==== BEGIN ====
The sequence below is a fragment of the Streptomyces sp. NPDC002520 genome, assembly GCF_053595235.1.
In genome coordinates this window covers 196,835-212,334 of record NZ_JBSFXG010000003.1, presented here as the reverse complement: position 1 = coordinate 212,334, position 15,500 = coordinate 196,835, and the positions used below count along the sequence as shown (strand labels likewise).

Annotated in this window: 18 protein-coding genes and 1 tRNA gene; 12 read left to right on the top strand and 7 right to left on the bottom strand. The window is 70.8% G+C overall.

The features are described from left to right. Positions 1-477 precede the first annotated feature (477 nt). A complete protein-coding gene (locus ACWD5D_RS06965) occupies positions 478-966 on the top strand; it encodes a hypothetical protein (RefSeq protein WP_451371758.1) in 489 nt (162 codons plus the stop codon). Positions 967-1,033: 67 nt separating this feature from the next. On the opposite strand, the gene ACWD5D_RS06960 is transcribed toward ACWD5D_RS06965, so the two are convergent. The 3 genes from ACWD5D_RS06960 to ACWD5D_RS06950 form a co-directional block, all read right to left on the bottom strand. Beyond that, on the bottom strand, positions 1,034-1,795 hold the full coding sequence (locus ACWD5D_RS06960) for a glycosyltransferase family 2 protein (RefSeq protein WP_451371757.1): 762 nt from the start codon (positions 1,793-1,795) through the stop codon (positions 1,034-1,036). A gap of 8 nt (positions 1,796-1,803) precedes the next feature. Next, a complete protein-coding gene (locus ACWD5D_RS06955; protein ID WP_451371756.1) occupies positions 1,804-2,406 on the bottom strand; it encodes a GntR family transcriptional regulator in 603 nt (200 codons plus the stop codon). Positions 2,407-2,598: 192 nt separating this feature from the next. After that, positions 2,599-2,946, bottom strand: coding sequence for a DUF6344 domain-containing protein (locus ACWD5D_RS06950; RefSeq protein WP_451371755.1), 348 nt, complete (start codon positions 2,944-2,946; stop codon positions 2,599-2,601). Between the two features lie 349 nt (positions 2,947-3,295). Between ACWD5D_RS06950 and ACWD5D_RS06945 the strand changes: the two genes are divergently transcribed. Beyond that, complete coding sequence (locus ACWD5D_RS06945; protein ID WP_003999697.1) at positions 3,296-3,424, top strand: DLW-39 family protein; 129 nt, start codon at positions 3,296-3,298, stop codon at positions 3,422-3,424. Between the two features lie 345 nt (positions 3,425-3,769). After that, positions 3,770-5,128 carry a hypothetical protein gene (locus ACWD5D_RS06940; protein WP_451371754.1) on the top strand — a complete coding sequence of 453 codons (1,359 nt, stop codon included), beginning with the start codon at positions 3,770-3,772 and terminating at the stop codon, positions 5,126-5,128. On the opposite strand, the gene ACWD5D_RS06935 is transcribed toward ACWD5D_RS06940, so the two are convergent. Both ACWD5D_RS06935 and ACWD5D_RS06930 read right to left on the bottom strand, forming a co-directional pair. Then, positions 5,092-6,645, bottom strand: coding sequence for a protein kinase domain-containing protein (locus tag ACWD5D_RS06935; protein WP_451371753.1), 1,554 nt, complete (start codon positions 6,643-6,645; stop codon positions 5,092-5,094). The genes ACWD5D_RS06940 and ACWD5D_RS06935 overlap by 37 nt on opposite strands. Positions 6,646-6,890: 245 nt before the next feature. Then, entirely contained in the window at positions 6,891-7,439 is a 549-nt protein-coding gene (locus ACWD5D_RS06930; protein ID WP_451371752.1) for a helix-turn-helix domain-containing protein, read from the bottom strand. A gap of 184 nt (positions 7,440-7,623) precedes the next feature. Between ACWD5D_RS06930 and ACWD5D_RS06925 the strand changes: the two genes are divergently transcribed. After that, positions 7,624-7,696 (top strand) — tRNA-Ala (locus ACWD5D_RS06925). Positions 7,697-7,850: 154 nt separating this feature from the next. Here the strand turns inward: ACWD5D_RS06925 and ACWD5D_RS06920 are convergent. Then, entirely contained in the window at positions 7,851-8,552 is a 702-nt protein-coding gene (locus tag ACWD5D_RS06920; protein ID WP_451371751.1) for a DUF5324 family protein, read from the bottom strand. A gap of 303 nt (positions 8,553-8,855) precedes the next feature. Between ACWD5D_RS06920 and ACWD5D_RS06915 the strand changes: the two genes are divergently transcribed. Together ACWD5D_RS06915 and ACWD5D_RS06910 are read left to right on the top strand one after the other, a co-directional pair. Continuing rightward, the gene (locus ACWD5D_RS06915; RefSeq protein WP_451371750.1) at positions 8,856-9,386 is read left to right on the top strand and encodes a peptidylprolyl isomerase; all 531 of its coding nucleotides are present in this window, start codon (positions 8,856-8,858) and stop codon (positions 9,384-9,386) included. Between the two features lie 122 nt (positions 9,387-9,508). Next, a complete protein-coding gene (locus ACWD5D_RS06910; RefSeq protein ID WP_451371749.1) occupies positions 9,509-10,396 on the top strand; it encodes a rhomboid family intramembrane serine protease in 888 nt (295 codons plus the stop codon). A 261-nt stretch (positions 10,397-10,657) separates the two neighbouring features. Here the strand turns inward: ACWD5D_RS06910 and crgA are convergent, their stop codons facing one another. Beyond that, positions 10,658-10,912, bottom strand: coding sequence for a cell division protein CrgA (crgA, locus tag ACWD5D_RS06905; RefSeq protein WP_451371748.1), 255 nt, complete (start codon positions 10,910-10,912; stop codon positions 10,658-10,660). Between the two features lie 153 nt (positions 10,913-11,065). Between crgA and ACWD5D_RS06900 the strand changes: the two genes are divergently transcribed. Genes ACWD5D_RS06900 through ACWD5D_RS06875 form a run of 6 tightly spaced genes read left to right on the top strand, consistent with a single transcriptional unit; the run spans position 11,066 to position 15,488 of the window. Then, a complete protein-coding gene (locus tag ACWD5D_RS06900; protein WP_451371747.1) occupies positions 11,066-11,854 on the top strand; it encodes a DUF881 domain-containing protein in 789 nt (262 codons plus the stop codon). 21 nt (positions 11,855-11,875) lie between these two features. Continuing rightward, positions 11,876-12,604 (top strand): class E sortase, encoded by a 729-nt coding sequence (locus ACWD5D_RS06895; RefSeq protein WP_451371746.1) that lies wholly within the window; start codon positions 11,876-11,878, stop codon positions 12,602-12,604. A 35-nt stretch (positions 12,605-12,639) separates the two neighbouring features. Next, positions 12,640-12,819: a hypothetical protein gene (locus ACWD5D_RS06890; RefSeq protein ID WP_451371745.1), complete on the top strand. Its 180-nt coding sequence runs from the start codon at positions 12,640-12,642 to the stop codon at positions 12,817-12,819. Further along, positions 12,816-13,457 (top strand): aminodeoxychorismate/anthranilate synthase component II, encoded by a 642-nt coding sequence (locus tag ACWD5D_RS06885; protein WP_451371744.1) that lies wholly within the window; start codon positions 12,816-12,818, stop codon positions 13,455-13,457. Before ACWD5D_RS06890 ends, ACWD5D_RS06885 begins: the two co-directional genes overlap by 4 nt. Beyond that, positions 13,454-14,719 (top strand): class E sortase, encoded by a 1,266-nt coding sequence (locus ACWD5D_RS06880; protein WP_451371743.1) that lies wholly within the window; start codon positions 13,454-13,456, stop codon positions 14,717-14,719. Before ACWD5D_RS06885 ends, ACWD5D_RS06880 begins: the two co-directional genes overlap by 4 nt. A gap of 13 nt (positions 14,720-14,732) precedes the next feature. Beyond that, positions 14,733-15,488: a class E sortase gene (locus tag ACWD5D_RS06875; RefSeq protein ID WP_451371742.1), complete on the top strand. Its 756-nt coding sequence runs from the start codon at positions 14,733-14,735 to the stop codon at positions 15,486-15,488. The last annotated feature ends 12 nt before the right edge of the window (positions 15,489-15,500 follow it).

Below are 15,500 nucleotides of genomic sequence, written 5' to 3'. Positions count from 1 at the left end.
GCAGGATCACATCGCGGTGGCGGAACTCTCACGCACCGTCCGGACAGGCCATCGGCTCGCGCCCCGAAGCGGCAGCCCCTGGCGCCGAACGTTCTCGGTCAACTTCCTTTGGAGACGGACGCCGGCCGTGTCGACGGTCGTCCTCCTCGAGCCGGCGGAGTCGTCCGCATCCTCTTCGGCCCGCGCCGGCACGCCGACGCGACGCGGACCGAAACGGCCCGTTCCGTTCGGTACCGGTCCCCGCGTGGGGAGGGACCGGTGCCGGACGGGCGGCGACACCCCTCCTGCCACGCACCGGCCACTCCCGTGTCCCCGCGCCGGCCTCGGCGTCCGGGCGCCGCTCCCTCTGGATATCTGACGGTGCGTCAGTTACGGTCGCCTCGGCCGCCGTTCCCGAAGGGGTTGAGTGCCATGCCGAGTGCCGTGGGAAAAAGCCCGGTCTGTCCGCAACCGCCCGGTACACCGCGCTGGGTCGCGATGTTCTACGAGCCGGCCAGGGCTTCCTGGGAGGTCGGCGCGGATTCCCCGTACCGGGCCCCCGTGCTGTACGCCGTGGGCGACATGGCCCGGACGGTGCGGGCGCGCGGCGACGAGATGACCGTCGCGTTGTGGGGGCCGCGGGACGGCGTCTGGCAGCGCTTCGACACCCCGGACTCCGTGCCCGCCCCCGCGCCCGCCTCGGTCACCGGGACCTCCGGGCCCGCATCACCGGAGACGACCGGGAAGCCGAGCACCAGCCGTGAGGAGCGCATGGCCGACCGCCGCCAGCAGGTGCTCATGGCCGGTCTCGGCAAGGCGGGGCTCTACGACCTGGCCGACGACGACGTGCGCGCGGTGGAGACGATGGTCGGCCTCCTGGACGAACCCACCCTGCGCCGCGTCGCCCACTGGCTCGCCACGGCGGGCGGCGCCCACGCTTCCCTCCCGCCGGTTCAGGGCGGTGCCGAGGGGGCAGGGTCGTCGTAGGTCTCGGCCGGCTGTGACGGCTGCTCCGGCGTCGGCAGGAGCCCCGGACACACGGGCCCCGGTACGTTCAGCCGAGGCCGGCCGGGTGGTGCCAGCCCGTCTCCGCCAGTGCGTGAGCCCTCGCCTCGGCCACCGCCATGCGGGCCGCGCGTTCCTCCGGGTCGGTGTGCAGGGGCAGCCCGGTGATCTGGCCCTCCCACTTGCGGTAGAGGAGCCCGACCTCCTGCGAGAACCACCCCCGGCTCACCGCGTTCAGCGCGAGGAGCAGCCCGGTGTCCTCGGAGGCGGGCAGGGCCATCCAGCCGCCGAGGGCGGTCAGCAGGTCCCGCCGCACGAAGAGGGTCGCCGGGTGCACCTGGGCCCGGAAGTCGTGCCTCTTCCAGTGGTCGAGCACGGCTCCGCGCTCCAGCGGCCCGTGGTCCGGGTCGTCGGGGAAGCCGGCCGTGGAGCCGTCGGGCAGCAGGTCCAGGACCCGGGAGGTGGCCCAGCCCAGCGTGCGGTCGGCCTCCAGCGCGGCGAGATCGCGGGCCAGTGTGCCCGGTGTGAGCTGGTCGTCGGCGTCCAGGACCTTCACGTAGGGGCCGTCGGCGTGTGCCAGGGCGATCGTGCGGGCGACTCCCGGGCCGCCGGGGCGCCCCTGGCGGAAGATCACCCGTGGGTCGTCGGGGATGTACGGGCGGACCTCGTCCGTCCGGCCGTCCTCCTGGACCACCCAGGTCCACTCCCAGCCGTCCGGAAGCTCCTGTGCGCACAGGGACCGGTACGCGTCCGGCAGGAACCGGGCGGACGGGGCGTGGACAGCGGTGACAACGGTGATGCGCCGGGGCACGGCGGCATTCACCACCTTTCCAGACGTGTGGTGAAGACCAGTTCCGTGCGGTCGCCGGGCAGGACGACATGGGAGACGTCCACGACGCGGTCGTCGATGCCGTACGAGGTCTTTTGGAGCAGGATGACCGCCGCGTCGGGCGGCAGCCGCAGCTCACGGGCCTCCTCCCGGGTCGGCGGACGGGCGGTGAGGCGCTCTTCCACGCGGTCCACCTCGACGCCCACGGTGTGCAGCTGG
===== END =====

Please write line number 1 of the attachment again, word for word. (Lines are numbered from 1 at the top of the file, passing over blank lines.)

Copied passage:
The sequence below is a fragment of the Streptomyces sp. NPDC002520 genome, assembly GCF_053595235.1.